Increased parent engagement drives student wellbeing

One key recommendation raised by the report is to 'enable parents and carers to be partners in their child’s learning', the report states:

Parents, carers, other family members and guardians have a significant influence on a student’s success at school.Their involvement in the school community can create a caring and supportive environment that has a positive effect on student wellbeing. Lack of involvement represents a lost opportunity, and can be as detrimental to a student’s outcome as taking a more active role in a child’s learning is beneficial.

Of course, engaging parents and carers can be a difficult task. In some cases, there is simply a lack of interest. In others, it's almost logistically impossible - parents who live and work in regional areas, where the nearest school is located a considerable distance away, may have very limited opportunities to get involved in their student's schooling. This is where technology that makes it easier for parents to receive updates - for instance on attendance, wellbeing or academic performance - offers a breakthrough, and provides the opportunity for increased engagement where previously there was none.
 

Innovation is essential at every level

Gonski summarises a number of key areas that define an 'innovative education system':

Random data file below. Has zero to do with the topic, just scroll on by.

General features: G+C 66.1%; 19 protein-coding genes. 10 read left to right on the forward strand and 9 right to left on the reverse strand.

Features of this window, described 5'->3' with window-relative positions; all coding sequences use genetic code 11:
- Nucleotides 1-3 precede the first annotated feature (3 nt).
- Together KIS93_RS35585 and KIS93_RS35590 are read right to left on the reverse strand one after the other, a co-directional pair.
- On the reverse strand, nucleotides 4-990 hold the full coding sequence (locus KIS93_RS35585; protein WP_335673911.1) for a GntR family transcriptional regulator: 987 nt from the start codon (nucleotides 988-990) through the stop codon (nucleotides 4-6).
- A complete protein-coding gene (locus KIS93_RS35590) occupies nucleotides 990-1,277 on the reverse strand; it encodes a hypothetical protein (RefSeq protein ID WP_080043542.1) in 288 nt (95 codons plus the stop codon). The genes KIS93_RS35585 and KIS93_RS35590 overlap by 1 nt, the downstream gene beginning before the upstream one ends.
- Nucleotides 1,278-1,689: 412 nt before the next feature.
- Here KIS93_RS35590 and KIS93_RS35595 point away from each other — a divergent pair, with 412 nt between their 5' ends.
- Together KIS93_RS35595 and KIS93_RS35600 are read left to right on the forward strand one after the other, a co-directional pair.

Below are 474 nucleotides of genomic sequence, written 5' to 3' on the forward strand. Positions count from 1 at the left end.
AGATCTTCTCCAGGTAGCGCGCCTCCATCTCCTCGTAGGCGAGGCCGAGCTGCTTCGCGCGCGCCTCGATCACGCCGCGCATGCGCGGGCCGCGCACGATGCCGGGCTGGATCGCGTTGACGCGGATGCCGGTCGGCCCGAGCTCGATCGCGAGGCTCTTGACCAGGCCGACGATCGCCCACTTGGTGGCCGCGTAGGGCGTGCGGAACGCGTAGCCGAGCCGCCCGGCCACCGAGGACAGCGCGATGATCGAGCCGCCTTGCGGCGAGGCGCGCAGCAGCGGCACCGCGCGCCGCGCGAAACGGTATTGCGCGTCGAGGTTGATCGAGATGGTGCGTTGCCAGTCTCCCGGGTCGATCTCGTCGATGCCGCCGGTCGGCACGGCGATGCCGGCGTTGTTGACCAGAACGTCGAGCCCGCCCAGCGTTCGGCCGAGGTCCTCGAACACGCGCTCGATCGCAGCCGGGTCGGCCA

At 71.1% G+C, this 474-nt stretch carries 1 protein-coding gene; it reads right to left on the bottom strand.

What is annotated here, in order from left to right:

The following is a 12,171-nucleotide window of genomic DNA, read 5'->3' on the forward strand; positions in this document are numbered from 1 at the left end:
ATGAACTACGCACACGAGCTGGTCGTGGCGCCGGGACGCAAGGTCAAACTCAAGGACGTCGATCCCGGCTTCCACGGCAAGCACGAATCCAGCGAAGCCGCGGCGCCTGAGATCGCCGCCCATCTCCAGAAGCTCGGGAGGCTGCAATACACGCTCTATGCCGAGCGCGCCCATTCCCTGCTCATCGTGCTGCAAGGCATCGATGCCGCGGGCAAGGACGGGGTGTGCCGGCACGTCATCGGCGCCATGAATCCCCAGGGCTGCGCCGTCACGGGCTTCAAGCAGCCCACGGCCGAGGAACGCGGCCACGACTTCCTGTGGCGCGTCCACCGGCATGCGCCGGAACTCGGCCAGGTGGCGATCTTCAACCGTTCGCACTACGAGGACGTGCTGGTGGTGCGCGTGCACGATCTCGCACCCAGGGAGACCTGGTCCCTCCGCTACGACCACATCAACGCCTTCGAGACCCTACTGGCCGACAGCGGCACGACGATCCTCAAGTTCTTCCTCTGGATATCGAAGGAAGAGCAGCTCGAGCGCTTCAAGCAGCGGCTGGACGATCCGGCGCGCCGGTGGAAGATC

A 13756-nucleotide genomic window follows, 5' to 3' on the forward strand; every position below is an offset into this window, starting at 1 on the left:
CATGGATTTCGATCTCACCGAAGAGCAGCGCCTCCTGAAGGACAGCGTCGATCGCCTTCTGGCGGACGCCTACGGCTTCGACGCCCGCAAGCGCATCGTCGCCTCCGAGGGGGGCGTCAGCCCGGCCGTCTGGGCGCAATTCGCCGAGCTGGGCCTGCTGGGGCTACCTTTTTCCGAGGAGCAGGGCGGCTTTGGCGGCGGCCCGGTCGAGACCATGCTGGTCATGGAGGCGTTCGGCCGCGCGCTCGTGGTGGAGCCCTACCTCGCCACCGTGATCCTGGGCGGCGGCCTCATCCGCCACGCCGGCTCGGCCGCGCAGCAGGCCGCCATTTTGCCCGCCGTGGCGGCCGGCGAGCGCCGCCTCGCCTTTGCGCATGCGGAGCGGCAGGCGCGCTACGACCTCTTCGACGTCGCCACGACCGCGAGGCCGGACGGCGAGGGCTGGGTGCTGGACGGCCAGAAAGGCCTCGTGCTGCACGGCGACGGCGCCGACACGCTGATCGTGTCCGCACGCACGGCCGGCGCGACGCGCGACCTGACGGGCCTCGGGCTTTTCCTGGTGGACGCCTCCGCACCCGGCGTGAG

• Embracing technology not for the sake of doing so, but to "adopt ways of working that are more efficient and effective"
  • Utilising data and evidence to drive processes, with evidence informing decisions at all levels
  • Using "new mechanisms to understand old problems" including "predictive analytics and big data"
  • Building systems that welcome and engage experimentation, rather than relying on or being biased towards the status quo
  • Identifying and scaling up initiatives that work, and "quickly ending initiatives that are not delivering their desired outcomes
  • Incorporating lessons from other disciplines and sectors

It's clear that technology is central to most, if not all, of these points - with a key focus on using technology as a means to ensure more 'efficient and effective' working practices. As we suggested above, developing such practices is also essential to freeing up time to improve on other areas, including student wellbeing. Innovation and efficiency do not need to be seen as seperate from the traditional concerns of schooling, but a means to ensure that there is the time to focus on these areas.


It's worth reading Through Growth to Achievement: Report of the Review to Achieve Educational Excellence in Australian Schools yourself to see just how comprehensive it is compared to our summary - at 140 pages, there is a huge amount of detail to consider in its proposals. This is key: while we may never ended up adopting Gonski 2.0 wholesale, the report contains a wide variety of ideas that are still worth thinking about, two years on. Good ideas are only one part of the equation though - finding the means to make them work is the next step.


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Topics: Education Policy, Funding, edutech